Armenian organizations seems necessary in a country with a growing
Armenian community and the central role of Germany on the political and
social level in the European Union.”
HAIK Co-President Karen Navoyan is also excited by the new
organizational energy in Germany: “We see the opening of the AGBU-HAIK
Office in Frankfurt, in the heart of Germany, as a historical event
bringing new perspectives to the life of the Armenian community in
Germany, as well as to German-Armenian friendship.”
Established in 2003 in Mannheim, Germany, the German-Armenian Students
Association, known as HAIK, is a network of German students, scholars,
and young professionals of Armenian descent. The goals of HAIK are to
strengthen and unify the country’s Armenian community; promote bilateral
communication between Germans and Armenians; and preserve the Armenian
identity for future generations. The organization is geared to the needs
of college- and young professional-aged individuals of Armenian descent
and is administered exclusively by people from those target groups.
On July 6, 2008, the graduation ceremony of AGBU Tarouhy-Hovagimian took
place in the AGBU Demirdjian Center near Beirut, Lebanon with the
largest-ever number of graduates, 56, who passed the Baccalaureate II
exams in General Science, Socioeconomics and Life Sciences, as well as the Arts.
Principal Jirair Tanielian called this year’s graduating seniors “Ara
Topjian Graduates,” in memory of the school’s founding principal, who
served the institution for forty years. After reflecting on Topjian’s
contribution to Tarouhy-Hovagimian, Tanielian gave statistical data that
demonstrated the high level of achievement of the school’s students.
AGBU Lebanon Chairman Avedis Demirdjian and AGBU Lebanon Board Member
Garbis Markarian joined Principal Tanielian in handing out the diplomas.
Those pupils having achieved high results were given gifts, generally
consisting of valuable publications and monetary allocations, by Fr.
Antranig Granian and Lebanese State Minister Jean Oghasapian.
The address in Armenian was given by Talar Der Vartanian who stressed
the importance of firmly holding on to the Armenian language and the
culture it generates. The address in Arabic was given by Sezan
Kirishjian, who expressed gratitude, on behalf of her classmates, for
the education they received and the rich lives of Lebanese Armenians.
This year’s program included the recitation of an original poem by Tamar
Sarkis, which was selected by Lebanon’s Department of Education’s poetry
contest judges as one of the top 10 poems out of submissions from over
600 Lebanese schools. This was an exceptional achievement, given the
fact that Tarouhy-Hovagimian was the only Armenian school represented.
Tamar’s recitation earned hearty applause from the audience.
The farewell address to the graduates was delivered by Very Rev. Fr.
Antranig Granian. He spoke in a simple and heartfelt manner, exhorting
them not to forget their national origin and obligations as Armenians.
He counseled the students not to be afraid of being different from
others, to love mankind, to love God and love their fellow compatriots.
A large number of student awards were handed out in various categories,
including “model student,” and for various subjects, including Armenian
language, Armenian history, science, English, and Arabic. Top students
in both the junior and senior high schools were also recognized for
The program concluded with words of thanks from the administration
delivered by Avedis Chakmakian.
On July 24, 2008, the AGBU Camp Antranig, which will cater to Armenian scouts from around the world, officially opened in the forests near Lermontovo village, between the cities of Vanadzor and Dilijian, in the Lori region of Armenia. Executive Director of the Armenian Youth Association (AYA) of Lebanon Kevork Santourian is the director of the new scout camp.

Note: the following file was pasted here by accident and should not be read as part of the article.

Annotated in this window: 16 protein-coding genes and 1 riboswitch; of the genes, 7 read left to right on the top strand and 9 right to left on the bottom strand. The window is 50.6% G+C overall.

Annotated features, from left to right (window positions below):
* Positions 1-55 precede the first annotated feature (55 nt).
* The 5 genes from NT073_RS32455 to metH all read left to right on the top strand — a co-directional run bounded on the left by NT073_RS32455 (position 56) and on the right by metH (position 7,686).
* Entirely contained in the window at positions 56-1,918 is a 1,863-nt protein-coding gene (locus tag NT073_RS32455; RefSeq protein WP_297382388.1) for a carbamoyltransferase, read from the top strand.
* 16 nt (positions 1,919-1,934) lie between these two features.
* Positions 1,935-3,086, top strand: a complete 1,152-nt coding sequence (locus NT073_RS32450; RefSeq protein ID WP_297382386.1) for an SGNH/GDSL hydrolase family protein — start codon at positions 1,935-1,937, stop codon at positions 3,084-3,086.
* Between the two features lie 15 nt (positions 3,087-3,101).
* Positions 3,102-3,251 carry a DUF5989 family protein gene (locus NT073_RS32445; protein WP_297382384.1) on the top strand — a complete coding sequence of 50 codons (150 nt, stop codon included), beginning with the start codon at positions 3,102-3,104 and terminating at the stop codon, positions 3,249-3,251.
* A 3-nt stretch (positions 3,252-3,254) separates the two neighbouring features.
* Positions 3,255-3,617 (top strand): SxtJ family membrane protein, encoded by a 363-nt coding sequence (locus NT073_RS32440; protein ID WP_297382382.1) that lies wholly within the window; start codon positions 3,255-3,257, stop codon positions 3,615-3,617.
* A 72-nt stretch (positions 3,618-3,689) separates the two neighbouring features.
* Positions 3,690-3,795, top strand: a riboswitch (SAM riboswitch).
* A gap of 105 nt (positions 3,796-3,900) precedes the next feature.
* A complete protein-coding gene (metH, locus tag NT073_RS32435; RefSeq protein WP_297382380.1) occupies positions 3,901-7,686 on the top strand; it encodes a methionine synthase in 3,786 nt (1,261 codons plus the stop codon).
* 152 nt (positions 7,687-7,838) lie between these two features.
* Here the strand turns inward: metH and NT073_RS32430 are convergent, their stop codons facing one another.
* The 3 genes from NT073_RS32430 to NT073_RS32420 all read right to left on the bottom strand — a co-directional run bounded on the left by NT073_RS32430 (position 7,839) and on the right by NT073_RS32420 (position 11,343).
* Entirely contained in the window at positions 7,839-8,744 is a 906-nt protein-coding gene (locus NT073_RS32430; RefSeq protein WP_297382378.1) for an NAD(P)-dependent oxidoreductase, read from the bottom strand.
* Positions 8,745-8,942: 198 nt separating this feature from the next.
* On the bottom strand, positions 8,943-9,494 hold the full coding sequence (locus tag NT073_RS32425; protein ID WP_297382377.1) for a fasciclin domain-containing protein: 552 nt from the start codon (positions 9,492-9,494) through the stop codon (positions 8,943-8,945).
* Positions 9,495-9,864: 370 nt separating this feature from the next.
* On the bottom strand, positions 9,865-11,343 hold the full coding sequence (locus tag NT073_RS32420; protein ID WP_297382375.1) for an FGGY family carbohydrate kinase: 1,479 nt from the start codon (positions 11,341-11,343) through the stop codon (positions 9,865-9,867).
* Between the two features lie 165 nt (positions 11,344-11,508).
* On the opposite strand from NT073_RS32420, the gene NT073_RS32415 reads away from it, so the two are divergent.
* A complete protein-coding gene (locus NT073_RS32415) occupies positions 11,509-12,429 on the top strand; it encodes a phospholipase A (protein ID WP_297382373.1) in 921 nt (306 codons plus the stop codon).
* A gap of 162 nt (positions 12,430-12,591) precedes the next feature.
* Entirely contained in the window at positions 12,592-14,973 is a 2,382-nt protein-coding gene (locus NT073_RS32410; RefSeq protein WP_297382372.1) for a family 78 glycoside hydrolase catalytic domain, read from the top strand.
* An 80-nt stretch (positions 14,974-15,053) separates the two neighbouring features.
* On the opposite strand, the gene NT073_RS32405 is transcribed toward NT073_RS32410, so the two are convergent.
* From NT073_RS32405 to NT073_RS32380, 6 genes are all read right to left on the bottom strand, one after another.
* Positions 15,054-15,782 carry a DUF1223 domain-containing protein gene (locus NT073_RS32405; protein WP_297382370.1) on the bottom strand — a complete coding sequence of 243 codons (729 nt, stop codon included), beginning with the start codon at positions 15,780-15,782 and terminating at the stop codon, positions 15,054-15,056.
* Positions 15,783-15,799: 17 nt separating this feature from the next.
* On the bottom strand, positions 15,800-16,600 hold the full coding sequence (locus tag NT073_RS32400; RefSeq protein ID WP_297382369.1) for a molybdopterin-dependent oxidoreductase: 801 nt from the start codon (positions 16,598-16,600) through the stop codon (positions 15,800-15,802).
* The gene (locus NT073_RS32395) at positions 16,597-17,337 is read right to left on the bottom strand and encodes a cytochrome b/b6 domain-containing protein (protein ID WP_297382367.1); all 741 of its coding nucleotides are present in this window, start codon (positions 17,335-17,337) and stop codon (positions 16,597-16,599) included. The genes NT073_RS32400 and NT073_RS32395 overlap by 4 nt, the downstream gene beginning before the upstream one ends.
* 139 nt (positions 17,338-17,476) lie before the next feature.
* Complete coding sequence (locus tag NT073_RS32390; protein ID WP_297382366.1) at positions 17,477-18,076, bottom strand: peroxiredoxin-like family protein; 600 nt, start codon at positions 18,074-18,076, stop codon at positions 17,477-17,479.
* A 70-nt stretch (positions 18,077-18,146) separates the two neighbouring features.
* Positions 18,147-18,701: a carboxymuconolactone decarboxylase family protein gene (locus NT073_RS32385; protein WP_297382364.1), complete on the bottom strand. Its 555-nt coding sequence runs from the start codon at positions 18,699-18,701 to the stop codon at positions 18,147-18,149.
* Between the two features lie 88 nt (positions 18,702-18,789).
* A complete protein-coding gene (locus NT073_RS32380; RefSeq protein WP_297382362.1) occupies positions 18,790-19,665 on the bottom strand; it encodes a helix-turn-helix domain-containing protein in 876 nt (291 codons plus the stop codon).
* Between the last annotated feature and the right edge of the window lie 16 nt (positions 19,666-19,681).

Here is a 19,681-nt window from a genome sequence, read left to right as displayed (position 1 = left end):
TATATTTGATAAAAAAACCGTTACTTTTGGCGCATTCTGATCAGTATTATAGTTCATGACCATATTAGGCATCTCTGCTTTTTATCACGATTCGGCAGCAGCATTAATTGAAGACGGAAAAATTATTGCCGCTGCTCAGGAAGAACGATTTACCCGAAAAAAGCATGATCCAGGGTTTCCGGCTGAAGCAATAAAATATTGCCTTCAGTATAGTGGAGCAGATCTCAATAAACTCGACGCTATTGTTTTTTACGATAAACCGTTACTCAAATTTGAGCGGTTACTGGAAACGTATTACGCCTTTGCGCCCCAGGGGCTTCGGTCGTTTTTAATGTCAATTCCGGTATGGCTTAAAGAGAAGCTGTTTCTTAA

The opening ceremony, which was widely covered by the Armenian media, was attended by a number of dignitaries, including Lori Governor Aram Kocharian; Bishop Sepuh Chuldjian, Primate of the Gugark Diocese of the Armenian Apostolic Church; Bishop Ararat Galtakchian, Grand Sexton of the Holy See of Etchmiadzin; Simon Ter-Simonian, President of the Republic of Armenia’s Humanitarian Aid Committee; Ashot Kirakossian, Director of the Armenian Social Investment Fund; Ashot Ghazarian, AGBU Armenian Representation Director; Hovig Yeordekian, AGBU Armenian Representation Deputy Director; and other Lori region officials.
The event began with a procession of scouts and was followed by Santourian’s welcome speech. After declaring the opening of the first scout camp in Armenia as a historic occasion, he thanked all those who contributed to the success of the camp. Bishop Chuldjian also took part in the opening and conducted a blessing ceremony for the facility. Bishop Galtakchian passed on the blessing of His Holiness Karekin II, Catholicos of All Armenians.
Lori governor Aram Kocharian and AGBU representative Ashot Ghazarian also welcomed the scouts and talked about the symbolism of the camp, which seeks to unite scouts of Armenian heritage around the world through camping. In addition to the educational activities organized in the camp, the facility will also organize trips to historic landmarks throughout Armenia for visiting scouts.
During his visit to Armenia in the fall of 2007, Berge Setrakian, President of Armenian General Benevolent Union (AGBU), laid the foundations for the first scout camp in Armenia, among other national programs of AGBU. For that purpose, AGBU purchased private land in the village of Lermontovo in the northern Lori region of Armenia, which is renowned for its natural beauty. The planning, preparation and construction was able to be completed in a very short period of time.
Three hundred scouts are expected to attend the two sessions, which run from July 22-August 5, and August 8-22, 2008. This year’s visiting scouts hail from cities across the region, including Aleppo, Baghdad, Damascus, Kamishli, Tehran and various Lebanese locales (Antelias, Beirut, Zahlé).